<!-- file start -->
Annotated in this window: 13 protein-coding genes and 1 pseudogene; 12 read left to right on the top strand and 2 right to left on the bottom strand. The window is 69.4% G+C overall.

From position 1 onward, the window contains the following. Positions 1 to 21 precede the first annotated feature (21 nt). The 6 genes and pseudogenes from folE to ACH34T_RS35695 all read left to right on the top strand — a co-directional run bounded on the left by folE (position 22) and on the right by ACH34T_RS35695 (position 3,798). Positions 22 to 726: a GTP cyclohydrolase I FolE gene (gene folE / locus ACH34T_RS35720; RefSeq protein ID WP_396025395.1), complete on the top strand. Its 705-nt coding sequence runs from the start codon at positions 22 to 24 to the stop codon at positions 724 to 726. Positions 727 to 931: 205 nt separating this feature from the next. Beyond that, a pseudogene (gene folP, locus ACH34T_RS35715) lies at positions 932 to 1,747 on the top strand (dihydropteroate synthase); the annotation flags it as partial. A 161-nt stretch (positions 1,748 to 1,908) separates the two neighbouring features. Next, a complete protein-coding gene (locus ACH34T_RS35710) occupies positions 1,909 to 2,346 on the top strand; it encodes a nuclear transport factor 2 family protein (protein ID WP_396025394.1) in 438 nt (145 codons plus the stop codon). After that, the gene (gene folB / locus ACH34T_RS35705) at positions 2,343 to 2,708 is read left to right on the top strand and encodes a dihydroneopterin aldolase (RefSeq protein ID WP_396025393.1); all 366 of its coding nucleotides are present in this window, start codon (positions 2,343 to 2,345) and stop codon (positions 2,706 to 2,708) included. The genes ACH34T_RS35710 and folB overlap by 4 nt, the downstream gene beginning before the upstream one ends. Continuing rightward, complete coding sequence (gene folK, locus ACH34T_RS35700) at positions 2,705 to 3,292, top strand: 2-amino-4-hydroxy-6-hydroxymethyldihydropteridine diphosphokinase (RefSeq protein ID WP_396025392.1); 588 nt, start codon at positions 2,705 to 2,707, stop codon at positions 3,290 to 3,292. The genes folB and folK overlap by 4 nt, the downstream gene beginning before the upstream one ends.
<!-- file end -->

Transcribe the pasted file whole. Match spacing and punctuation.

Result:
Annotated in this window: 13 protein-coding genes and 1 pseudogene; 12 read left to right on the top strand and 2 right to left on the bottom strand. The window is 69.4% G+C overall.

From position 1 onward, the window contains the following. Positions 1 to 21 precede the first annotated feature (21 nt). The 6 genes and pseudogenes from folE to ACH34T_RS35695 all read left to right on the top strand — a co-directional run bounded on the left by folE (position 22) and on the right by ACH34T_RS35695 (position 3,798). Positions 22 to 726: a GTP cyclohydrolase I FolE gene (gene folE / locus ACH34T_RS35720; RefSeq protein ID WP_396025395.1), complete on the top strand. Its 705-nt coding sequence runs from the start codon at positions 22 to 24 to the stop codon at positions 724 to 726. Positions 727 to 931: 205 nt separating this feature from the next. Beyond that, a pseudogene (gene folP, locus ACH34T_RS35715) lies at positions 932 to 1,747 on the top strand (dihydropteroate synthase); the annotation flags it as partial. A 161-nt stretch (positions 1,748 to 1,908) separates the two neighbouring features. Next, a complete protein-coding gene (locus ACH34T_RS35710) occupies positions 1,909 to 2,346 on the top strand; it encodes a nuclear transport factor 2 family protein (protein ID WP_396025394.1) in 438 nt (145 codons plus the stop codon). After that, the gene (gene folB / locus ACH34T_RS35705) at positions 2,343 to 2,708 is read left to right on the top strand and encodes a dihydroneopterin aldolase (RefSeq protein ID WP_396025393.1); all 366 of its coding nucleotides are present in this window, start codon (positions 2,343 to 2,345) and stop codon (positions 2,706 to 2,708) included. The genes ACH34T_RS35710 and folB overlap by 4 nt, the downstream gene beginning before the upstream one ends. Continuing rightward, complete coding sequence (gene folK, locus ACH34T_RS35700) at positions 2,705 to 3,292, top strand: 2-amino-4-hydroxy-6-hydroxymethyldihydropteridine diphosphokinase (RefSeq protein ID WP_396025392.1); 588 nt, start codon at positions 2,705 to 2,707, stop codon at positions 3,290 to 3,292. The genes folB and folK overlap by 4 nt, the downstream gene beginning before the upstream one ends.